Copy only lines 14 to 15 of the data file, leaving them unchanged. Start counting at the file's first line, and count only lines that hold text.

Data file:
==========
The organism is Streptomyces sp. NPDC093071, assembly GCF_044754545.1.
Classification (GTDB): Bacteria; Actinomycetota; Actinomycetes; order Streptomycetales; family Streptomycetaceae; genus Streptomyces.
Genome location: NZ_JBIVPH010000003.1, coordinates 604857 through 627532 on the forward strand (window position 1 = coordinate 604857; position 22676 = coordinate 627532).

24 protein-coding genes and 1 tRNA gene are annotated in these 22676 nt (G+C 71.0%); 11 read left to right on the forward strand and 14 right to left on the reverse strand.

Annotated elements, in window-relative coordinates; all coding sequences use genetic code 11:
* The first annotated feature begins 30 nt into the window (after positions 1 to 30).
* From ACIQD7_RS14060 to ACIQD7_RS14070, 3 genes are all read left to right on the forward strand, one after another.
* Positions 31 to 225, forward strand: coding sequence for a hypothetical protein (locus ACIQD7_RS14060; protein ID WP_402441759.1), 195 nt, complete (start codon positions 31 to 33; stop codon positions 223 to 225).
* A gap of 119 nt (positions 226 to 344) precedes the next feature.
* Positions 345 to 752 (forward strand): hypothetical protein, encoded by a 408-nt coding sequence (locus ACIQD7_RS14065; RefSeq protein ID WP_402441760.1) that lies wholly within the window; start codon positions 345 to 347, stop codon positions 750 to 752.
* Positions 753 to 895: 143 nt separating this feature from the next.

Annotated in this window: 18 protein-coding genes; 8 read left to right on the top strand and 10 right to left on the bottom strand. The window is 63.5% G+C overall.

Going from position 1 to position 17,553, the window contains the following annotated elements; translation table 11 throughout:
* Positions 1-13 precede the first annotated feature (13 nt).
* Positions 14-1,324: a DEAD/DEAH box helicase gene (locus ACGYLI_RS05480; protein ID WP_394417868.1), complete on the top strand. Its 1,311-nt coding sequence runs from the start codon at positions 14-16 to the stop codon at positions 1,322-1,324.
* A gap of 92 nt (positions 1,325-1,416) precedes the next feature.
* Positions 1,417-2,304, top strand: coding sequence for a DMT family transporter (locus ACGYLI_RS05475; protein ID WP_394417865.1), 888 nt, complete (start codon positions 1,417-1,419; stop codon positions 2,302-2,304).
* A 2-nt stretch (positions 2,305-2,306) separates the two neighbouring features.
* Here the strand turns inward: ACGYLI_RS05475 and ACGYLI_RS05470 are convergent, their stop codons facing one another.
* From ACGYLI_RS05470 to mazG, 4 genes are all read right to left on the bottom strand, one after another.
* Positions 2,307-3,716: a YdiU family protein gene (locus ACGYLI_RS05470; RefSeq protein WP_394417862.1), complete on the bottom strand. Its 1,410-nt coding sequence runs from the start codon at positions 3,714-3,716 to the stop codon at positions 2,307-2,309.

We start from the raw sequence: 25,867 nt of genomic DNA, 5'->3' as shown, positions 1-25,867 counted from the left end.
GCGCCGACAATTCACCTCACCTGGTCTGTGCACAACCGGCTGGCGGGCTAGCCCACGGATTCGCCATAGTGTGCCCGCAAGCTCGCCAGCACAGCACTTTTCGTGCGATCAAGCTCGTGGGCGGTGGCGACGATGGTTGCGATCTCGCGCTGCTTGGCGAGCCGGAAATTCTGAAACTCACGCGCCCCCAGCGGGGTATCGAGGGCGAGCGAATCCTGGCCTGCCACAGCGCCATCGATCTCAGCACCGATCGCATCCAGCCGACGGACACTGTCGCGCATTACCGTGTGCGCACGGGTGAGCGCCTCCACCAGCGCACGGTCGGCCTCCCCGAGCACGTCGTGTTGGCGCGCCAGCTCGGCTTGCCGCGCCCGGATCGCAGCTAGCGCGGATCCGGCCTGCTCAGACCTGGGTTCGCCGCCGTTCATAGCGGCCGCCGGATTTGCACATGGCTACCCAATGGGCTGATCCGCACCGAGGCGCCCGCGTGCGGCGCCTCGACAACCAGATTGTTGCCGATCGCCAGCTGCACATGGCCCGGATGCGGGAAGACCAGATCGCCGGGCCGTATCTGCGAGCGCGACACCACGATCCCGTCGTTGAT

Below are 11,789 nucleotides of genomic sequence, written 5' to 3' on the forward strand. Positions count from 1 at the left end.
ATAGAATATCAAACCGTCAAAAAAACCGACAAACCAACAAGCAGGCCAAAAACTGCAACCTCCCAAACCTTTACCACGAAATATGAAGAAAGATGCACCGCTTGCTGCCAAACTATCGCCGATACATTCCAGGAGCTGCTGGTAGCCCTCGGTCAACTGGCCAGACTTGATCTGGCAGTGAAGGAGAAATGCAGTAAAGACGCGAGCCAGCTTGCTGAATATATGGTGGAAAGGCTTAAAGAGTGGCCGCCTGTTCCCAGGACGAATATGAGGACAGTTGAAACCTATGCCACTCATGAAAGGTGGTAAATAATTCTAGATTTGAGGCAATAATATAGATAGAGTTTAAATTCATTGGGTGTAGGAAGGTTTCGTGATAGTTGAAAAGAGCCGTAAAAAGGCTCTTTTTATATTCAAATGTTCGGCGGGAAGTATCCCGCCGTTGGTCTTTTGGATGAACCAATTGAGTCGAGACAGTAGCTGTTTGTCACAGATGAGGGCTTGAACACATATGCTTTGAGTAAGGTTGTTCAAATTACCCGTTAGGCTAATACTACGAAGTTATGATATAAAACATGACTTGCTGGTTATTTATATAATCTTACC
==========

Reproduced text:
* Positions 1-13 precede the first annotated feature (13 nt).
* Positions 14-1,324: a DEAD/DEAH box helicase gene (locus ACGYLI_RS05480; protein ID WP_394417868.1), complete on the top strand. Its 1,311-nt coding sequence runs from the start codon at positions 14-16 to the stop codon at positions 1,322-1,324.